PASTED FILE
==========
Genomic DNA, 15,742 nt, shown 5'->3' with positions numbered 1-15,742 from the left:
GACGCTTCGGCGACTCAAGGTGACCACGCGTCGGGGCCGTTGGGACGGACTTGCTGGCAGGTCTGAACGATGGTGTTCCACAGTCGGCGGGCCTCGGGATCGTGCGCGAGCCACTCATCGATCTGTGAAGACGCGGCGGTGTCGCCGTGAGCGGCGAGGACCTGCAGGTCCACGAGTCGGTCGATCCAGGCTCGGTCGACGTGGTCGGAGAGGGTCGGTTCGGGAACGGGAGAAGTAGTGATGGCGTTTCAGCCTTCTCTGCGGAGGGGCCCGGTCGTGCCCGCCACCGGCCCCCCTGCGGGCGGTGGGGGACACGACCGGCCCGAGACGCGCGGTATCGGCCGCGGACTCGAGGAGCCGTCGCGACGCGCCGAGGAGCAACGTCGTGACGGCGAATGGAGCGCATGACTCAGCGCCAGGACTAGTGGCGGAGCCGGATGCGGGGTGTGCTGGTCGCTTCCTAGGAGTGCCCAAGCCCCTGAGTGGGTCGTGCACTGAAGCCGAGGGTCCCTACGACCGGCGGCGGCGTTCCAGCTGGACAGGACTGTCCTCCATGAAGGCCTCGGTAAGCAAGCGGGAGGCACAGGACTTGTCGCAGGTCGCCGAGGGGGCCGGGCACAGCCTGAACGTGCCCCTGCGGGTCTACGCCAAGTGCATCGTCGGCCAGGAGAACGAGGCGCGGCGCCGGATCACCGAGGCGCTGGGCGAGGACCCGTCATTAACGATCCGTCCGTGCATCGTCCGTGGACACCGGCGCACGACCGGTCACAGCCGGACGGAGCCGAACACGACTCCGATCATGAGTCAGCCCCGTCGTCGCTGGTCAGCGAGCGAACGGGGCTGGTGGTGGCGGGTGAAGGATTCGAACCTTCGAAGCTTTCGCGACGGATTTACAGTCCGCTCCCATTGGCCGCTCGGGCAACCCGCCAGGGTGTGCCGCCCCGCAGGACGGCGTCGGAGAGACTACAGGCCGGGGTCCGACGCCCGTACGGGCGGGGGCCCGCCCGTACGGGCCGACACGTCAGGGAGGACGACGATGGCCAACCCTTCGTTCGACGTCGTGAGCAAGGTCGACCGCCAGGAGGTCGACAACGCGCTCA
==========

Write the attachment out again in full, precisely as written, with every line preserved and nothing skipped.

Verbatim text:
Genomic DNA, 15,742 nt, shown 5'->3' with positions numbered 1-15,742 from the left:
GACGCTTCGGCGACTCAAGGTGACCACGCGTCGGGGCCGTTGGGACGGACTTGCTGGCAGGTCTGAACGATGGTGTTCCACAGTCGGCGGGCCTCGGGATCGTGCGCGAGCCACTCATCGATCTGTGAAGACGCGGCGGTGTCGCCGTGAGCGGCGAGGACCTGCAGGTCCACGAGTCGGTCGATCCAGGCTCGGTCGACGTGGTCGGAGAGGGTCGGTTCGGGAACGGGAGAAGTAGTGATGGCGTTTCAGCCTTCTCTGCGGAGGGGCCCGGTCGTGCCCGCCACCGGCCCCCCTGCGGGCGGTGGGGGACACGACCGGCCCGAGACGCGCGGTATCGGCCGCGGACTCGAGGAGCCGTCGCGACGCGCCGAGGAGCAACGTCGTGACGGCGAATGGAGCGCATGACTCAGCGCCAGGACTAGTGGCGGAGCCGGATGCGGGGTGTGCTGGTCGCTTCCTAGGAGTGCCCAAGCCCCTGAGTGGGTCGTGCACTGAAGCCGAGGGTCCCTACGACCGGCGGCGGCGTTCCAGCTGGACAGGACTGTCCTCCATGAAGGCCTCGGTAAGCAAGCGGGAGGCACAGGACTTGTCGCAGGTCGCCGAGGGGGCCGGGCACAGCCTGAACGTGCCCCTGCGGGTCTACGCCAAGTGCATCGTCGGCCAGGAGAACGAGGCGCGGCGCCGGATCACCGAGGCGCTGGGCGAGGACCCGTCATTAACGATCCGTCCGTGCATCGTCCGTGGACACCGGCGCACGACCGGTCACAGCCGGACGGAGCCGAACACGACTCCGATCATGAGTCAGCCCCGTCGTCGCTGGTCAGCGAGCGAACGGGGCTGGTGGTGGCGGGTGAAGGATTCGAACCTTCGAAGCTTTCGCGACGGATTTACAGTCCGCTCCCATTGGCCGCTCGGGCAACCCGCCAGGGTGTGCCGCCCCGCAGGACGGCGTCGGAGAGACTACAGGCCGGGGTCCGACGCCCGTACGGGCGGGGGCCCGCCCGTACGGGCCGACACGTCAGGGAGGACGACGATGGCCAACCCTTCGTTCGACGTCGTGAGCAAGGTCGACCGCCAGGAGGTCGACAACGCGCTCA